Salt and pepper to taste

sprouts and onions

Directions for fabulous Brussels sprouts
First cut off the stems of a pound of Brussels sprouts and then cut them in half – stem to stern.
Boil a pan full of water and plunge the sprouts (and leaves that have fallen off) into the boiling water for 2 minutes. Set the timer.
Take them off the heat and drain the Brussels sprouts.
Heat 1 – 2 tablespoons olive oil in a medium sized frying pan.
Cut 1/2 of an onion into chunks.
Put the onions into the hot oil and cook until they wilt – 2-4 minutes.
Add the Brussels sprouts, and sprinkle with garlic salt.
Add 1 TBS of balsamic vinegar.
Sautee 1-2 minutes and you are done. Serve ‘em up!

Guilt free. But don’t expect me to remember how to make that ice cream cone.

Facial Recipe for Beautiful Skin

My sisters and parents

My Mother turns 85 next week and I think we are all feeling sentimental. This recipe is a throwback to my teen years.

I mixed a tablespoon of baking soda in my shampoo this morning and LOVED how clean my hair felt – once I washed it all out. A bit gritty going in, but as it rinsed out, I heard the squeaky clean sound. Bliss.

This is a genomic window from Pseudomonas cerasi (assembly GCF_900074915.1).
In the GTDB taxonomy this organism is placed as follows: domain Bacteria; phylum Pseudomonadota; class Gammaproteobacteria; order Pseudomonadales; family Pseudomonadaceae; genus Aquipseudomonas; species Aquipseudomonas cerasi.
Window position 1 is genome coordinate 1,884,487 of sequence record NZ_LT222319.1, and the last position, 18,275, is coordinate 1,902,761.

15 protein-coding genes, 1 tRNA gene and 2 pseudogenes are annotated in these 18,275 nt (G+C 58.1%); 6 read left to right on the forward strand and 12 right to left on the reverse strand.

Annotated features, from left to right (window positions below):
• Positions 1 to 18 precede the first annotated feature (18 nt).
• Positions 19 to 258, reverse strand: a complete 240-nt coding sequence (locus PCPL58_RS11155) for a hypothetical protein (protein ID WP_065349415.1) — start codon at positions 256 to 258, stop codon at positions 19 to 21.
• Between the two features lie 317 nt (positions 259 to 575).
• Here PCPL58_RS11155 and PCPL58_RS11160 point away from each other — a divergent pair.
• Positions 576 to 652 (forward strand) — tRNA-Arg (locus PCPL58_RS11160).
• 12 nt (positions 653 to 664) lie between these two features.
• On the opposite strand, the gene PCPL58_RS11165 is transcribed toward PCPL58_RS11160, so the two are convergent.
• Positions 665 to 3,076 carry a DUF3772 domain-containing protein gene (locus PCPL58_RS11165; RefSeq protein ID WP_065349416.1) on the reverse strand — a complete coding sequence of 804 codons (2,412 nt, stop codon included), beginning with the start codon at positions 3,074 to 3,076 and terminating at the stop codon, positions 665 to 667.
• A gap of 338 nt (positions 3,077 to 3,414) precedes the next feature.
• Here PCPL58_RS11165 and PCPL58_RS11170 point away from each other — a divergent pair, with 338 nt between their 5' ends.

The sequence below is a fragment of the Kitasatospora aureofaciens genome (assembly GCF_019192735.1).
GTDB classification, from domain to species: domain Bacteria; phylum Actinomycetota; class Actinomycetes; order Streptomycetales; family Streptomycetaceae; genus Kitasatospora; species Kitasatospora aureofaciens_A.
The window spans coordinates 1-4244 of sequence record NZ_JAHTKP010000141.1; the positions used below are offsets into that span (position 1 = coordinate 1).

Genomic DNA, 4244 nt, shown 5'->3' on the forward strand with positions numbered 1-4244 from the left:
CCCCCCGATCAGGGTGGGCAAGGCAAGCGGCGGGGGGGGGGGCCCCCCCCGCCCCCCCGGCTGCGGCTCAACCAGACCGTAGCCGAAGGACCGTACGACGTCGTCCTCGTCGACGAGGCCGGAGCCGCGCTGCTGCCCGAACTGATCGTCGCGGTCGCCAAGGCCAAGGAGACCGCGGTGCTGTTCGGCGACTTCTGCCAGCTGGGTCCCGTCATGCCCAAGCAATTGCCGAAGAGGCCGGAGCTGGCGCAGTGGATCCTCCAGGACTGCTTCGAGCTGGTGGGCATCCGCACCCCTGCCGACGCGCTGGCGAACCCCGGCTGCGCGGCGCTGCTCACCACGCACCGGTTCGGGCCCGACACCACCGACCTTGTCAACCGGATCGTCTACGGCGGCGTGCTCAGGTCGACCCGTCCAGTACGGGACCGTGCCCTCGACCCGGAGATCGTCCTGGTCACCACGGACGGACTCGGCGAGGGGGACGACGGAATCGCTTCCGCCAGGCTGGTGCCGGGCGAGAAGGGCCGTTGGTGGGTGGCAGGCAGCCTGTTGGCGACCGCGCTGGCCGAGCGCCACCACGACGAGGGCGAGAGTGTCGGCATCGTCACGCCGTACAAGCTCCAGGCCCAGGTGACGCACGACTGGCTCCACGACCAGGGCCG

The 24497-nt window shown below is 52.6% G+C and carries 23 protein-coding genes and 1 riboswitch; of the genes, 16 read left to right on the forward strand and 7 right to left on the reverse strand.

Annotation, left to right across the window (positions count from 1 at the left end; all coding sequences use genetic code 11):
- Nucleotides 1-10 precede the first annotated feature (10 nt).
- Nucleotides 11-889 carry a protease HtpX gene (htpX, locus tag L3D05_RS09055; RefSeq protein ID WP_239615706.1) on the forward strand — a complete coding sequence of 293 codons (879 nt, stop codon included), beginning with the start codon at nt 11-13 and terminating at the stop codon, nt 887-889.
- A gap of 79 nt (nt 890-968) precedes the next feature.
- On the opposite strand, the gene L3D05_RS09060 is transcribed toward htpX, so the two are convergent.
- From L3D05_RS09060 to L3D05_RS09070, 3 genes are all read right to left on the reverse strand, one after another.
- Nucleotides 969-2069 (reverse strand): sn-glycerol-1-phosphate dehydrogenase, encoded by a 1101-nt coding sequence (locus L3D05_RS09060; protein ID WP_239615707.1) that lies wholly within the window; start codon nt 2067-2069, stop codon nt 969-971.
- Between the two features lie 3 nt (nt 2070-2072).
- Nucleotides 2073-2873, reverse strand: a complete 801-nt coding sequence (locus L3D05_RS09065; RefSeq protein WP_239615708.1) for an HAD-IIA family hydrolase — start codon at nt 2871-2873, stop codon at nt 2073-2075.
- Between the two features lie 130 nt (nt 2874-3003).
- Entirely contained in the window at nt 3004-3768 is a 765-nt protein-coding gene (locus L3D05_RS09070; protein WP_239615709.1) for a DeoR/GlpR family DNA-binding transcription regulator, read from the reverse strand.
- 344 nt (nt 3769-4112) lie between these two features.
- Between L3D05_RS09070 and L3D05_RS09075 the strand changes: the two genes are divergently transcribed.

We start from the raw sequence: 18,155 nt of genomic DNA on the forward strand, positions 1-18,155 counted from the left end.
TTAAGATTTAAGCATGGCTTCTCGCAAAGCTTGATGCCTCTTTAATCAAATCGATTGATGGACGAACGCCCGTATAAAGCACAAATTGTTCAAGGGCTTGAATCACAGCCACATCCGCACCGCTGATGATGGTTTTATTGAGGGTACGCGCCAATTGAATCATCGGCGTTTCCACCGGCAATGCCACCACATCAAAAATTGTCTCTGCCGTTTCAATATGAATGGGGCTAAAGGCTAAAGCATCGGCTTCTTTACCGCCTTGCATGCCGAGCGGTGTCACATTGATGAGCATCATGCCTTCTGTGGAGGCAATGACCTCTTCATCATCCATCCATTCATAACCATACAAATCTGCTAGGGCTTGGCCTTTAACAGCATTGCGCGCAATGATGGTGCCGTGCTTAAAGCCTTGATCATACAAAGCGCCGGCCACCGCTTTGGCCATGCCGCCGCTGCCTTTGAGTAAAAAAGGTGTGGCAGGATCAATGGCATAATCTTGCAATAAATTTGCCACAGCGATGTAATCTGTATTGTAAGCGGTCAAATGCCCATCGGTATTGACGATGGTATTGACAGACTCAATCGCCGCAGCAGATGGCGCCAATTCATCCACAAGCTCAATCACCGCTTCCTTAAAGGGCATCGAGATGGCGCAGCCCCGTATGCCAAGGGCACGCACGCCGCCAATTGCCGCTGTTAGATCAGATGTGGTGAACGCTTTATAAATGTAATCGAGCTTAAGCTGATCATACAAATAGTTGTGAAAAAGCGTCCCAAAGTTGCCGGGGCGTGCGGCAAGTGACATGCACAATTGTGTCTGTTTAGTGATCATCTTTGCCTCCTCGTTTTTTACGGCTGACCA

I got the idea from a Dr. Oz rerun about uses for baking soda. Great idea.
It also reminded me that we used to use a few tablespoons of vinegar in a cup of water as the final rinse for our hair. But that left a faint vinegar smell. The baking soda did not. It may keep flies away in the summer, but few of us really want to catch a whiff of vinegar when we shake our locks.

My mother used very few store bought cleaning products. Vinegar was used to clean the windows, bathroom and the carpet after a puppy “mess.” p.u.